The Lok Sabha secretariat on Monday told the Supreme Court that former MP Mahua Moitra’s plea challenging her suspension from the Lower House of Parliament is beyond the scope of judicial review, reported Bar and Bench.

It said that the plea cannot be examined by courts as this would violate the separation of powers between the executive and judiciary, which is a fundamental feature of the Constitution.

Moitra, a Trinamool Congress leader who represented West Bengal’s Krishnanagar constituency, was expelled from Parliament on December 8 on the basis of a motion moved by Union Minister of Parliamentary Affairs Pralhad Joshi.

The motion, in turn, was based on a recommendation by the Lok Sabha’s Ethics Committee that had found Moitra guilty of having shared her login credentials to the Parliamentary website with Dubai-based businessman Darshan Hiranandani and accepting gifts in exchange for asking the questions in Parliament.

On Monday, the Lok Sabha secretariat told the Supreme Court that Parliament’s decision to expel Moitra was taken in its capacity as a sovereign body. The secretariat said that internal procedures were followed and that these could not be tested based on the doctrine of proportionality.

The doctrine of proportionality refers to the legal principle that any administrative action or decision taken against an individual must be proportional to their act.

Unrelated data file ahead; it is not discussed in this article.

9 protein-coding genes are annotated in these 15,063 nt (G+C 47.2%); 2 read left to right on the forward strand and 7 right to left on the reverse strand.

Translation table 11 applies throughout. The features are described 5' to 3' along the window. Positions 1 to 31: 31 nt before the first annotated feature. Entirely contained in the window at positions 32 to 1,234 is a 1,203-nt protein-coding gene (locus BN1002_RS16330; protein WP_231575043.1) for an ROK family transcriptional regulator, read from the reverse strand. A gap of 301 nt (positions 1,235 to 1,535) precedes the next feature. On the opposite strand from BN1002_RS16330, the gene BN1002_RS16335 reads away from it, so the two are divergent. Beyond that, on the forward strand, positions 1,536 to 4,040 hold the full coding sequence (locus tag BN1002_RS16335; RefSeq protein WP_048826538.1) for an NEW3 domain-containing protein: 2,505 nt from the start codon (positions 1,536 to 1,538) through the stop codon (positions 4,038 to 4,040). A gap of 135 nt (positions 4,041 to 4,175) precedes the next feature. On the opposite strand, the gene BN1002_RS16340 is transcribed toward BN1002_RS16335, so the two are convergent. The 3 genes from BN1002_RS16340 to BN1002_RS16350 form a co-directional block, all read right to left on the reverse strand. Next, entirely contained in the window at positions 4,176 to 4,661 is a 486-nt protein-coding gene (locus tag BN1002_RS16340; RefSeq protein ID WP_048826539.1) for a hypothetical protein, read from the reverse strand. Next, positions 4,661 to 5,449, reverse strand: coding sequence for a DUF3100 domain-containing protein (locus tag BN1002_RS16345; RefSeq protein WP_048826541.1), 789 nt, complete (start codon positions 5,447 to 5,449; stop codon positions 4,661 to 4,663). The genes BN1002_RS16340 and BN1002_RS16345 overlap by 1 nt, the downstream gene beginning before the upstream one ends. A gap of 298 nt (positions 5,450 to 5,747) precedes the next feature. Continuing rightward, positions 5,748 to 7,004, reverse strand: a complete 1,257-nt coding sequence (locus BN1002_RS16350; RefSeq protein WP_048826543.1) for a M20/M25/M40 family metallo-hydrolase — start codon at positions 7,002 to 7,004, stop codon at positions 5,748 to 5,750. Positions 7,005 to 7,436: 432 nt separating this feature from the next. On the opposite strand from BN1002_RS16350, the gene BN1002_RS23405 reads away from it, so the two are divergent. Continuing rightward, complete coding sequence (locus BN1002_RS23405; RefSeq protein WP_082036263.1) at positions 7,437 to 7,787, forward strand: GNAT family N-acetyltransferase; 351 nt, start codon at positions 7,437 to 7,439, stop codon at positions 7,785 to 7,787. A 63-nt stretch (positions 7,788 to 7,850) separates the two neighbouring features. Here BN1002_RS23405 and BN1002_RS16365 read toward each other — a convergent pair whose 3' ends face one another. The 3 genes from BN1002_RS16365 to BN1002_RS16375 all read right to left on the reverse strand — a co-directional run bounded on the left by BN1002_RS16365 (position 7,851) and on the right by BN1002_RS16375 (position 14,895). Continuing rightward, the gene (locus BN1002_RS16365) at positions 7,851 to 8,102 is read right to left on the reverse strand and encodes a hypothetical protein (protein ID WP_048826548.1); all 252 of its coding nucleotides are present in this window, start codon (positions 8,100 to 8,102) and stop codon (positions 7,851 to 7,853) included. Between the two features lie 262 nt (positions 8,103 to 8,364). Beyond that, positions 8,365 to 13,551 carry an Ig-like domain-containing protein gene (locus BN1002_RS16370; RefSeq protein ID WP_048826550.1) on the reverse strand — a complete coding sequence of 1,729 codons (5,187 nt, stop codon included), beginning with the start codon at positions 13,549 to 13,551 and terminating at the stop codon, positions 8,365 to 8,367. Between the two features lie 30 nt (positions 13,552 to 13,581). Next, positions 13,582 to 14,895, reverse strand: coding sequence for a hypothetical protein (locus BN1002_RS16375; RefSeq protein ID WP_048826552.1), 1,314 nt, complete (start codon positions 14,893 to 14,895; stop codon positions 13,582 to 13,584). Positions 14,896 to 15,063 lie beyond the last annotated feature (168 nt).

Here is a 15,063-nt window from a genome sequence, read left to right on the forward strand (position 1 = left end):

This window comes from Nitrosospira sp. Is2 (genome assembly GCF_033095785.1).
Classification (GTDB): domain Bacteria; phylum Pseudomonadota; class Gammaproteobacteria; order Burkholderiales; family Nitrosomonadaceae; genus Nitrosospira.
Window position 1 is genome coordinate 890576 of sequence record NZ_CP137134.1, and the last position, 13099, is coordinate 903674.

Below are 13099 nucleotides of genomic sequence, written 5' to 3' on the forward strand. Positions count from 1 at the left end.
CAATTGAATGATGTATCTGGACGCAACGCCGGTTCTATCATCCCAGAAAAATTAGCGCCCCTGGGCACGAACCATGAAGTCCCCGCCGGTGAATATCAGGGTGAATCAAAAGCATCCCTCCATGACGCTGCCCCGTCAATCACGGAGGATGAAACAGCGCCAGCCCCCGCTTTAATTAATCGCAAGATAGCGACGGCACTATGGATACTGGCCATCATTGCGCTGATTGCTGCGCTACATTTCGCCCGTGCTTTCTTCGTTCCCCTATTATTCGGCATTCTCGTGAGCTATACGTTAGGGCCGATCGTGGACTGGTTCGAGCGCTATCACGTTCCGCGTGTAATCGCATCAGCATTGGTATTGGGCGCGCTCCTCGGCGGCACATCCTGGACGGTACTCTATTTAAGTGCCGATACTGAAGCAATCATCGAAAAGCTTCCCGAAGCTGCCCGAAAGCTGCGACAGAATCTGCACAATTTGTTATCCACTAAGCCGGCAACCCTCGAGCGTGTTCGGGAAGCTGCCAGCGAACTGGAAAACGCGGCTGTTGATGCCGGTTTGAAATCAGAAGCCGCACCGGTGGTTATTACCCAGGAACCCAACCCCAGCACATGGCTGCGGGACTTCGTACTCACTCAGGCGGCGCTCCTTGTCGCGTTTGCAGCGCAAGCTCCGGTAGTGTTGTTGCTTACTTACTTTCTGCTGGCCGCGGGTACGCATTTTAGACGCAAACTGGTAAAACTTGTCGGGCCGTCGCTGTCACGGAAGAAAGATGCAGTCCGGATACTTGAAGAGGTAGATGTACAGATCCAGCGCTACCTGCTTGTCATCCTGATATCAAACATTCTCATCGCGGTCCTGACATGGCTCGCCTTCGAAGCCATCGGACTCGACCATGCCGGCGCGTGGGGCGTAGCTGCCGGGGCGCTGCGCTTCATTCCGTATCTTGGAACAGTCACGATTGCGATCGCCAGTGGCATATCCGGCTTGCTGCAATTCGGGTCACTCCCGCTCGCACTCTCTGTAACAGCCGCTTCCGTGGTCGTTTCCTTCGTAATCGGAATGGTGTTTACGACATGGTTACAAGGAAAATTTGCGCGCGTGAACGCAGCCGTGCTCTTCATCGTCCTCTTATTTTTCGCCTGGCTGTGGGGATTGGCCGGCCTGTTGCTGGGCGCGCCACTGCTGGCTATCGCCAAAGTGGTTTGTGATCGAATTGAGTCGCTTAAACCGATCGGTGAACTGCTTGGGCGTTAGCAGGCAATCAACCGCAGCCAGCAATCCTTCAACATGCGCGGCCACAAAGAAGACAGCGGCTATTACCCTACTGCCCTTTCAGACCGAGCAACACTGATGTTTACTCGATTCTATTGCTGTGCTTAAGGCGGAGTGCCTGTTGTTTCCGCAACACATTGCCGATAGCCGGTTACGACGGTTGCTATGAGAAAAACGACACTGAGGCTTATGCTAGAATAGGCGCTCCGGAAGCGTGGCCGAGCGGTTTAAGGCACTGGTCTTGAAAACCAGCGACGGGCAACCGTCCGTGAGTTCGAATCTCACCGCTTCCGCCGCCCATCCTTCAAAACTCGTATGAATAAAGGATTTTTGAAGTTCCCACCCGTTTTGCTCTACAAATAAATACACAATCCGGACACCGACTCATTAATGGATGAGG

The secretariat countered Moitra’s position by invoking Article 122 of the Constitution, which says that the “validity of any proceedings in Parliament shall not be called in question on the ground of any alleged irregularity of procedure”.

It also says that no member of Parliament who is authorised to regulate the House’s proceedings will be subject “to the jurisdiction of any court in respect of the exercise by him of those powers”.

In its reply to Moitra’s plea, the Lok Sabha secretariat said that “proceedings of Parliament [and its constituents] cannot be called into question…and the House of the People is the sole judge of the lawfulness of proceedings before it”.

The secretariat’s affidavit, according to The Times of India, also said that an individual’s right to be elected to Parliament and continue in such a position is not a fundamental right.

“Hence, Moitra's petition under Article 32 of the Constitution is not maintainable,” the secretariat has submitted to the Supreme Court.

A bench of Justices Sanjiv Khanna and Dipankar Datta is scheduled to hear the matter next on May 6.

The allegations against Moitra were first made by Bharatiya Janata Party MP Nishikant Dubey and advocate Jai Anant Dehadrai, who is reportedly Moitra’s estranged partner.

Soon after her expulsion, Moitra moved the Supreme Court under Article 32 of the Constitution, which guarantees every individual the right to approach the top court if their fundamental rights have been violated.